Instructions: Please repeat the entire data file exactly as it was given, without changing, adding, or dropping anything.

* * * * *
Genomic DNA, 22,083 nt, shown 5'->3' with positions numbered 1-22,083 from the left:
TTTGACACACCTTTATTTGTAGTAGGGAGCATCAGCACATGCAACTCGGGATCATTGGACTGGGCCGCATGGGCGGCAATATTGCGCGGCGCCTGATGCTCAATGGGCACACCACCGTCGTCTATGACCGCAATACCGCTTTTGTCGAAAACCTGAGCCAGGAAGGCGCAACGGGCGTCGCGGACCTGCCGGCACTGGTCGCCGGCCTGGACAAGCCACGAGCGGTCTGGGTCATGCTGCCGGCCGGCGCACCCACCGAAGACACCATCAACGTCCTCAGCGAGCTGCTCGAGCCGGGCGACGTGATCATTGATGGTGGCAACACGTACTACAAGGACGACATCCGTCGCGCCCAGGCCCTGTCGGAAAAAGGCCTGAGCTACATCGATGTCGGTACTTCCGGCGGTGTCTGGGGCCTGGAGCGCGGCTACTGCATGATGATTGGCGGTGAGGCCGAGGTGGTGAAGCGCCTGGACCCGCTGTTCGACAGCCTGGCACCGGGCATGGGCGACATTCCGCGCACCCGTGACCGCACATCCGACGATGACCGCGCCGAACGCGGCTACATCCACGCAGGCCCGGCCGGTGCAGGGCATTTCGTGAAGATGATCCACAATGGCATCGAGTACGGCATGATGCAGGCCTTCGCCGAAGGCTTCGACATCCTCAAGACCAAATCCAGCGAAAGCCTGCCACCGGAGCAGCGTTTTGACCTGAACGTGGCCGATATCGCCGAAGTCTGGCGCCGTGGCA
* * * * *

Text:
Genomic DNA, 22,083 nt, shown 5'->3' with positions numbered 1-22,083 from the left:
TTTGACACACCTTTATTTGTAGTAGGGAGCATCAGCACATGCAACTCGGGATCATTGGACTGGGCCGCATGGGCGGCAATATTGCGCGGCGCCTGATGCTCAATGGGCACACCACCGTCGTCTATGACCGCAATACCGCTTTTGTCGAAAACCTGAGCCAGGAAGGCGCAACGGGCGTCGCGGACCTGCCGGCACTGGTCGCCGGCCTGGACAAGCCACGAGCGGTCTGGGTCATGCTGCCGGCCGGCGCACCCACCGAAGACACCATCAACGTCCTCAGCGAGCTGCTCGAGCCGGGCGACGTGATCATTGATGGTGGCAACACGTACTACAAGGACGACATCCGTCGCGCCCAGGCCCTGTCGGAAAAAGGCCTGAGCTACATCGATGTCGGTACTTCCGGCGGTGTCTGGGGCCTGGAGCGCGGCTACTGCATGATGATTGGCGGTGAGGCCGAGGTGGTGAAGCGCCTGGACCCGCTGTTCGACAGCCTGGCACCGGGCATGGGCGACATTCCGCGCACCCGTGACCGCACATCCGACGATGACCGCGCCGAACGCGGCTACATCCACGCAGGCCCGGCCGGTGCAGGGCATTTCGTGAAGATGATCCACAATGGCATCGAGTACGGCATGATGCAGGCCTTCGCCGAAGGCTTCGACATCCTCAAGACCAAATCCAGCGAAAGCCTGCCACCGGAGCAGCGTTTTGACCTGAACGTGGCCGATATCGCCGAAGTCTGGCGCCGTGGCA